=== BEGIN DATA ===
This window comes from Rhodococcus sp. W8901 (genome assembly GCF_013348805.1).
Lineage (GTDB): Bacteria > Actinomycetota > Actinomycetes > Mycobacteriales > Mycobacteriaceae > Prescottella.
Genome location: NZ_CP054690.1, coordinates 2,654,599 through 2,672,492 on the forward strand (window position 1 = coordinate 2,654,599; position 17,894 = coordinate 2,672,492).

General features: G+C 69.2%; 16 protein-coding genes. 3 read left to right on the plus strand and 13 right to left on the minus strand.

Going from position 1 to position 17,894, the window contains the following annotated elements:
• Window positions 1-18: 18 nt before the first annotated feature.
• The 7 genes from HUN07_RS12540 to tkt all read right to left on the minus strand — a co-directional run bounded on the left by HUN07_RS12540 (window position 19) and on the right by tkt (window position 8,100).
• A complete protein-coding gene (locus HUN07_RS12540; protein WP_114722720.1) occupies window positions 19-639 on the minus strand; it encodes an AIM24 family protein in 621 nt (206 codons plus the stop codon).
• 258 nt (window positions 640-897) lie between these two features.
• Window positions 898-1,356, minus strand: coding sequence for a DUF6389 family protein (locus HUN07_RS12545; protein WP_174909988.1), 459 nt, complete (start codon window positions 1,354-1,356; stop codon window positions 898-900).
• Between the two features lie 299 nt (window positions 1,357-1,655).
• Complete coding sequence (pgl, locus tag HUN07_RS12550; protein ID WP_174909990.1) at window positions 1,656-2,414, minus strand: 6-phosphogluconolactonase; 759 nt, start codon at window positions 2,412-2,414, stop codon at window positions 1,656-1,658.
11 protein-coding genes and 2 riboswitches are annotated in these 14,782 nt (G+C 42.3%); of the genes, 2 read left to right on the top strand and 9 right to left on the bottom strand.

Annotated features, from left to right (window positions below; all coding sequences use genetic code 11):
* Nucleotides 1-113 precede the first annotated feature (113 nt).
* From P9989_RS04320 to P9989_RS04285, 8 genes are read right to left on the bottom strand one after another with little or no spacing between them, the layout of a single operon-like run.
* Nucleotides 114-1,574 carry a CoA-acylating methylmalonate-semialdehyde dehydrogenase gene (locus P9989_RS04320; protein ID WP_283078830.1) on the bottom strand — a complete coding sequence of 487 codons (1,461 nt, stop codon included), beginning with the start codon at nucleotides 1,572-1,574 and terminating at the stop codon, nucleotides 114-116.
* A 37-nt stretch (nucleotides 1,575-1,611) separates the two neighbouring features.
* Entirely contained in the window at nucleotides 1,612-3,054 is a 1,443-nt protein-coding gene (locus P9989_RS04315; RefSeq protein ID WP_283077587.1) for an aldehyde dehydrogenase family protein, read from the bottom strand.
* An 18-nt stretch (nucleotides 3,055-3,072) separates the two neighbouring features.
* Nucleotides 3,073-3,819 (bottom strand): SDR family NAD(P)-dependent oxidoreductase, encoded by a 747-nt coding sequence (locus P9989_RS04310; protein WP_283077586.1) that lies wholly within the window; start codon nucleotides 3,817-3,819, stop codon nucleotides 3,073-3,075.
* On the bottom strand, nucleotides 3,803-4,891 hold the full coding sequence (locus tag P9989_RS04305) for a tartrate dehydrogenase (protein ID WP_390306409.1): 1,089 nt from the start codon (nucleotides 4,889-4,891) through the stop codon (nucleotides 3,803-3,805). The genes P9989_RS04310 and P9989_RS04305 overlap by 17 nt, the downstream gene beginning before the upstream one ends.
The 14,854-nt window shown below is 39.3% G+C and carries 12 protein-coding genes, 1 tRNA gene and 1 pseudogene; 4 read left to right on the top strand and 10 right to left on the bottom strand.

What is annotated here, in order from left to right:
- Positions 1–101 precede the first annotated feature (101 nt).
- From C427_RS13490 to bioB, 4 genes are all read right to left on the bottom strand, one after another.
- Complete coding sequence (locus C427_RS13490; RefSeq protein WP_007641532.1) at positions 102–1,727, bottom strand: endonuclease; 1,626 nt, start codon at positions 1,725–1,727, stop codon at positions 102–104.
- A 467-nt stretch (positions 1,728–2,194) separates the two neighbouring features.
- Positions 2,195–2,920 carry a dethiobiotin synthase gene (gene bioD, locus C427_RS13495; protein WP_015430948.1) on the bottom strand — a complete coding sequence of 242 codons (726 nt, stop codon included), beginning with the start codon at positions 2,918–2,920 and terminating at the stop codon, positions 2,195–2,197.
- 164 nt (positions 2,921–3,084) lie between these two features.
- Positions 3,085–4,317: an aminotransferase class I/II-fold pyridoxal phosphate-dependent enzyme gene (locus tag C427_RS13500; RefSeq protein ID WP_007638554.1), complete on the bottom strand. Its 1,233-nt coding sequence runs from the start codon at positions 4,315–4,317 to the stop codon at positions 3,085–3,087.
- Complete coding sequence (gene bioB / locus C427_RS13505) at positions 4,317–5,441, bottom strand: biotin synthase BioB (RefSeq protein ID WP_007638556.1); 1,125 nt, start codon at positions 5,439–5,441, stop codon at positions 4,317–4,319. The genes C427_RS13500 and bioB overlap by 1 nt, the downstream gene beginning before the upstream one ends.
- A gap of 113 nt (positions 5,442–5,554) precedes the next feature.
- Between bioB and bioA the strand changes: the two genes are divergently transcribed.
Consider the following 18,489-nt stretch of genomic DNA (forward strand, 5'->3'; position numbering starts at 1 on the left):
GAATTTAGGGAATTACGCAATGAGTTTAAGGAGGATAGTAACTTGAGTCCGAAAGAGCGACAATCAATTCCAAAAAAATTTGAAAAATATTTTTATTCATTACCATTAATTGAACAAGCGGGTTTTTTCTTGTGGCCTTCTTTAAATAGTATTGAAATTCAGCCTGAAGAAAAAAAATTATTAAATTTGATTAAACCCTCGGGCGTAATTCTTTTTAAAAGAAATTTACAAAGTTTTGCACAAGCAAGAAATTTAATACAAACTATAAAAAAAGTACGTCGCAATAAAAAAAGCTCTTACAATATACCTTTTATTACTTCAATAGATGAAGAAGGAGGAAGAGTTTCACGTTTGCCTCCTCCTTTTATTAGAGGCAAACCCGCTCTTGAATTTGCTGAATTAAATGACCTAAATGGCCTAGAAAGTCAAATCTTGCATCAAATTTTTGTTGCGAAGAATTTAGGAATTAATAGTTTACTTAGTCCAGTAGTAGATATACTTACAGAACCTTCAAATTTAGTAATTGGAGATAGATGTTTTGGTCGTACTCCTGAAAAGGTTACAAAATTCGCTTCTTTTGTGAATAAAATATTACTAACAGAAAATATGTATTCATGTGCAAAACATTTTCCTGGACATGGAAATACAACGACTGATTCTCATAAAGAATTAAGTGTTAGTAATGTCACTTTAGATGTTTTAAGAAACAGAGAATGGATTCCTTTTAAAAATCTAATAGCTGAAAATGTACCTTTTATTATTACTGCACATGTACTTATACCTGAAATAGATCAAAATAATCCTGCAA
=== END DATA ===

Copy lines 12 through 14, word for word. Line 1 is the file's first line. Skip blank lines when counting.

• Complete coding sequence (pgl, locus tag HUN07_RS12550; protein ID WP_174909990.1) at window positions 1,656-2,414, minus strand: 6-phosphogluconolactonase; 759 nt, start codon at window positions 2,412-2,414, stop codon at window positions 1,656-1,658.
11 protein-coding genes and 2 riboswitches are annotated in these 14,782 nt (G+C 42.3%); of the genes, 2 read left to right on the top strand and 9 right to left on the bottom strand.

Annotated features, from left to right (window positions below; all coding sequences use genetic code 11):